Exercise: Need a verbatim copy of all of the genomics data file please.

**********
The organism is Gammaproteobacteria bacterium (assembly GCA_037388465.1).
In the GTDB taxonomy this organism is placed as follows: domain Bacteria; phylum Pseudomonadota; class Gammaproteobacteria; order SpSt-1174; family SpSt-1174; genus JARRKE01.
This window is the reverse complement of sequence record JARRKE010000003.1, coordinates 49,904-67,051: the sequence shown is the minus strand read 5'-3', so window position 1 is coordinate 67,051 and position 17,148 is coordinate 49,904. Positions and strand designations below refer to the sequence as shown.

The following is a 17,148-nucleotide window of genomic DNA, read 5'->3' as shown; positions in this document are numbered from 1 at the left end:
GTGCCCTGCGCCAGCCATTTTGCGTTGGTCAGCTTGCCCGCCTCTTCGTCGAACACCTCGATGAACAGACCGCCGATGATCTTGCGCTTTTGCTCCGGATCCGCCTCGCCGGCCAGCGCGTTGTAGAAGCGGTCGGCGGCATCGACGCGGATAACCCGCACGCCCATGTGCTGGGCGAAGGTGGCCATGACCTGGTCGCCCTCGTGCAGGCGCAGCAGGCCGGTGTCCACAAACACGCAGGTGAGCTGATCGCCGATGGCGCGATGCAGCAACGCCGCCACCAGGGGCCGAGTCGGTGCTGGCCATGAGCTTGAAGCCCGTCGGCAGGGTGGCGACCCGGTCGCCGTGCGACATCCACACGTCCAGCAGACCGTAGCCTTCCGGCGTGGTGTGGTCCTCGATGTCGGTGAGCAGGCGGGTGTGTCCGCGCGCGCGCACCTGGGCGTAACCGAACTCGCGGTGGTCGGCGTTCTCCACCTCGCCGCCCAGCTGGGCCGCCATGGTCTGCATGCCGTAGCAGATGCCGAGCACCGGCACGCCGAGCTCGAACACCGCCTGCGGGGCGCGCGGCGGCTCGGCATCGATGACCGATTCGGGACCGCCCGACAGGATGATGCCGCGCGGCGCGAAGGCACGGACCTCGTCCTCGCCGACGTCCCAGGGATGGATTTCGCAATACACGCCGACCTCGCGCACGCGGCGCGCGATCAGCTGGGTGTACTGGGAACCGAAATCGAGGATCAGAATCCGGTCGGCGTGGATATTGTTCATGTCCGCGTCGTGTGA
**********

The organism is Gammaproteobacteria bacterium (assembly GCA_037388465.1).
In the GTDB taxonomy this organism is placed as follows: domain Bacteria; phylum Pseudomonadota; class Gammaproteobacteria; order SpSt-1174; family SpSt-1174; genus JARRKE01.
This window is the reverse complement of sequence record JARRKE010000003.1, coordinates 49,904-67,051: the sequence shown is the minus strand read 5'-3', so window position 1 is coordinate 67,051 and position 17,148 is coordinate 49,904. Positions and strand designations below refer to the sequence as shown.

The following is a 17,148-nucleotide window of genomic DNA, read 5'->3' as shown; positions in this document are numbered from 1 at the left end:
GTGCCCTGCGCCAGCCATTTTGCGTTGGTCAGCTTGCCCGCCTCTTCGTCGAACACCTCGATGAACAGACCGCCGATGATCTTGCGCTTTTGCTCCGGATCCGCCTCGCCGGCCAGCGCGTTGTAGAAGCGGTCGGCGGCATCGACGCGGATAACCCGCACGCCCATGTGCTGGGCGAAGGTGGCCATGACCTGGTCGCCCTCGTGCAGGCGCAGCAGGCCGGTGTCCACAAACACGCAGGTGAGCTGATCGCCGATGGCGCGATGCAGCAACGCCGCCACCAGGGGCCGAGTCGGTGCTGGCCATGAGCTTGAAGCCCGTCGGCAGGGTGGCGACCCGGTCGCCGTGCGACATCCACACGTCCAGCAGACCGTAGCCTTCCGGCGTGGTGTGGTCCTCGATGTCGGTGAGCAGGCGGGTGTGTCCGCGCGCGCGCACCTGGGCGTAACCGAACTCGCGGTGGTCGGCGTTCTCCACCTCGCCGCCCAGCTGGGCCGCCATGGTCTGCATGCCGTAGCAGATGCCGAGCACCGGCACGCCGAGCTCGAACACCGCCTGCGGGGCGCGCGGCGGCTCGGCATCGATGACCGATTCGGGACCGCCCGACAGGATGATGCCGCGCGGCGCGAAGGCACGGACCTCGTCCTCGCCGACGTCCCAGGGATGGATTTCGCAATACACGCCGACCTCGCGCACGCGGCGCGCGATCAGCTGGGTGTACTGGGAACCGAAATCGAGGATCAGAATCCGGTCGGCGTGGATATTGTTCATGTCCGCGTCGTGTGA